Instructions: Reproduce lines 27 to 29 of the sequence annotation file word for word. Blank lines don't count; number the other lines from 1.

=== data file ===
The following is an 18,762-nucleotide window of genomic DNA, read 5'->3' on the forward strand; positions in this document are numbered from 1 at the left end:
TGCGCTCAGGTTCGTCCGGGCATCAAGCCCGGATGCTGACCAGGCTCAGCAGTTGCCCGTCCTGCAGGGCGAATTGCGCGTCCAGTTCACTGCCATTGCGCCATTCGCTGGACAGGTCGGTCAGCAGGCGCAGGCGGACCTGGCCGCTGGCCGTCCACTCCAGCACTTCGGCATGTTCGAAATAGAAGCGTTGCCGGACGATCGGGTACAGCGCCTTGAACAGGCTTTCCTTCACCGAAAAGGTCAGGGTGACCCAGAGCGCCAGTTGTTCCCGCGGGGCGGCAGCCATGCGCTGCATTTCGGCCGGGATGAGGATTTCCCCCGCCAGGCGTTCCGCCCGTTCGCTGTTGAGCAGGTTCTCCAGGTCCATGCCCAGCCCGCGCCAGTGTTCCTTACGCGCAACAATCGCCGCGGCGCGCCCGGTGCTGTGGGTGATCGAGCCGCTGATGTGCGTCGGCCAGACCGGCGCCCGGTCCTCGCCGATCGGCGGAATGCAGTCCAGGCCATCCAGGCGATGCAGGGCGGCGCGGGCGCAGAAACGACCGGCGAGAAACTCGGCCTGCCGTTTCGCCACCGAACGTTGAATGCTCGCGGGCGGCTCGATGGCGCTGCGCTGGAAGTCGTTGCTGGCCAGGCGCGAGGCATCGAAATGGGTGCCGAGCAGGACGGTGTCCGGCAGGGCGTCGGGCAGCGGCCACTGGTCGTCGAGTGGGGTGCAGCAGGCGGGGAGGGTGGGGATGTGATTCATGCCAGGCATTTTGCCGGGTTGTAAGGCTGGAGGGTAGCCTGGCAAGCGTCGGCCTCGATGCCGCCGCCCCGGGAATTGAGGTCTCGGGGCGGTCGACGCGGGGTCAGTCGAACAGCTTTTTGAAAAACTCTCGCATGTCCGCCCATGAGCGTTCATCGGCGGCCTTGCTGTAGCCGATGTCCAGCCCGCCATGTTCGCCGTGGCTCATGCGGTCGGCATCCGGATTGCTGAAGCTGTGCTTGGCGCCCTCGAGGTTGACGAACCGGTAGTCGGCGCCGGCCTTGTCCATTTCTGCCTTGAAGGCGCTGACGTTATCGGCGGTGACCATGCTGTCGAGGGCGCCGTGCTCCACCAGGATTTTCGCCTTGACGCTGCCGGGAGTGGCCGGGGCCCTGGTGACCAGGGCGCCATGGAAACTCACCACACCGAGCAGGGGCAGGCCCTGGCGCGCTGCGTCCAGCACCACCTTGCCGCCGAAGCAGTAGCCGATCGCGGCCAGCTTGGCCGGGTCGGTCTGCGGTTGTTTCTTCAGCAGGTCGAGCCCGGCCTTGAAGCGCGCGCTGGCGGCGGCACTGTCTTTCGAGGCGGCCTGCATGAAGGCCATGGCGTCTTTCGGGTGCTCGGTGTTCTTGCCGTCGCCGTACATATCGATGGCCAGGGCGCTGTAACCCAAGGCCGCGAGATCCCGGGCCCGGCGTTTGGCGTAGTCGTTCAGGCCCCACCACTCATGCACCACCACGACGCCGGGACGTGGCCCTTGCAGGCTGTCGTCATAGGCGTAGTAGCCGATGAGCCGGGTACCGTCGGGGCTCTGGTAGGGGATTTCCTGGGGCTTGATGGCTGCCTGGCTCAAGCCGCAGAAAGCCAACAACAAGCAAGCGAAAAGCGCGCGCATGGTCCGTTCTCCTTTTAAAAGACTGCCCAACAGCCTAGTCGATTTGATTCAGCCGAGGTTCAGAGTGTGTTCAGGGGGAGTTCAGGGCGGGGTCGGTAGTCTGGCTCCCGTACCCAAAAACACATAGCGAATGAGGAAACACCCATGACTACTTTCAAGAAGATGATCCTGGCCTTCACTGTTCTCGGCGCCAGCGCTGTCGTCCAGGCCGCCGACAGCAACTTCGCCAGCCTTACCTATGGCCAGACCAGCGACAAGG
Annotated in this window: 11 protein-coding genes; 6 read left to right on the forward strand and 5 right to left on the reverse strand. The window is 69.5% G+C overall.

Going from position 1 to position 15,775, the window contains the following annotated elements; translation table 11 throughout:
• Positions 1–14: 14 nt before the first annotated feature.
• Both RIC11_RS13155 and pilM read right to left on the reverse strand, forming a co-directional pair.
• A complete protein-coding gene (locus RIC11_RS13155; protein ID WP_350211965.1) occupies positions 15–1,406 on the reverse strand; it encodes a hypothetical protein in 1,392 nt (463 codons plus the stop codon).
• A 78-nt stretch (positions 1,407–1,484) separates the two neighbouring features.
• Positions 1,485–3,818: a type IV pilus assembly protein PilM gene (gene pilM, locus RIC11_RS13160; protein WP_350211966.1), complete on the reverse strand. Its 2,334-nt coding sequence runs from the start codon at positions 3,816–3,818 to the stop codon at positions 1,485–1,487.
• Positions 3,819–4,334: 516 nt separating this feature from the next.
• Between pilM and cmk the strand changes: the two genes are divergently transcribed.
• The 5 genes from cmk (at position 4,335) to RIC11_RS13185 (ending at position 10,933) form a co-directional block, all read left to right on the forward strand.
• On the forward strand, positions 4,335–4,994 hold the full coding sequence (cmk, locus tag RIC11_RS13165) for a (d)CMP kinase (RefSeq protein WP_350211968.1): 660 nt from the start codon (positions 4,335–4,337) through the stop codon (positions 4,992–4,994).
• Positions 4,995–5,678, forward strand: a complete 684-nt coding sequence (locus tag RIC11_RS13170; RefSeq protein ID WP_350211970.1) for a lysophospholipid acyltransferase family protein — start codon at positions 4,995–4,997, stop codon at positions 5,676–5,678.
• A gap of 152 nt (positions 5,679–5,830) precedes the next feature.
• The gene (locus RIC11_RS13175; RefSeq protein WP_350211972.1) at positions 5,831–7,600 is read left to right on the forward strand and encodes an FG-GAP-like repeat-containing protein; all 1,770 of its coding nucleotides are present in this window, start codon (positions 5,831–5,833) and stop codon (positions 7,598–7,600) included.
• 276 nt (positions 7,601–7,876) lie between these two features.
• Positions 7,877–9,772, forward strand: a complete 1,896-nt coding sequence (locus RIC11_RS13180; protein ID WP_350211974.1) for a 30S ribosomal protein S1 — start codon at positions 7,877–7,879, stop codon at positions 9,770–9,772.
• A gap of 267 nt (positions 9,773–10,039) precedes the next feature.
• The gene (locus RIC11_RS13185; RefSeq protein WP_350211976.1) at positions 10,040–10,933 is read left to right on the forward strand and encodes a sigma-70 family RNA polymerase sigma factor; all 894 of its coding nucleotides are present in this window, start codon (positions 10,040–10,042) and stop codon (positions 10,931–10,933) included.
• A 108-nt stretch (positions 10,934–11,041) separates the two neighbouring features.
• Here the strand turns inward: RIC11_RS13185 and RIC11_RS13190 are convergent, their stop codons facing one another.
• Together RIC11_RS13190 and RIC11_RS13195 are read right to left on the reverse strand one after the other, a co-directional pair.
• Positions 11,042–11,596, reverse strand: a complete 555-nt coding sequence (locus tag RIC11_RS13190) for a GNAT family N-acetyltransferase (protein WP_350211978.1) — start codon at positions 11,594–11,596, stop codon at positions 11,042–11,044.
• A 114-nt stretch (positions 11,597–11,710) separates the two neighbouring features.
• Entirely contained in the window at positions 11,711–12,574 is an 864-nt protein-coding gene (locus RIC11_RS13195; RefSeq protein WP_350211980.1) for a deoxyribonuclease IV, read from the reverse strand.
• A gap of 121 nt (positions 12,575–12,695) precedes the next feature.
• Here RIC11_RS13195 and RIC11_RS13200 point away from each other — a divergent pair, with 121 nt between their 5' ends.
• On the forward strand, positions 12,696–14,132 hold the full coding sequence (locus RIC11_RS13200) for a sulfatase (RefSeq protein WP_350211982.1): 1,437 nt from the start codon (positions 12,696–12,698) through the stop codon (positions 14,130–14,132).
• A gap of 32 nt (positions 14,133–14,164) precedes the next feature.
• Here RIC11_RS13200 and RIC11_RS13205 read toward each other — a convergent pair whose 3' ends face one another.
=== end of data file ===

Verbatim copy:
• A gap of 121 nt (positions 12,575–12,695) precedes the next feature.
• Here RIC11_RS13195 and RIC11_RS13200 point away from each other — a divergent pair, with 121 nt between their 5' ends.
• On the forward strand, positions 12,696–14,132 hold the full coding sequence (locus RIC11_RS13200) for a sulfatase (RefSeq protein WP_350211982.1): 1,437 nt from the start codon (positions 12,696–12,698) through the stop codon (positions 14,130–14,132).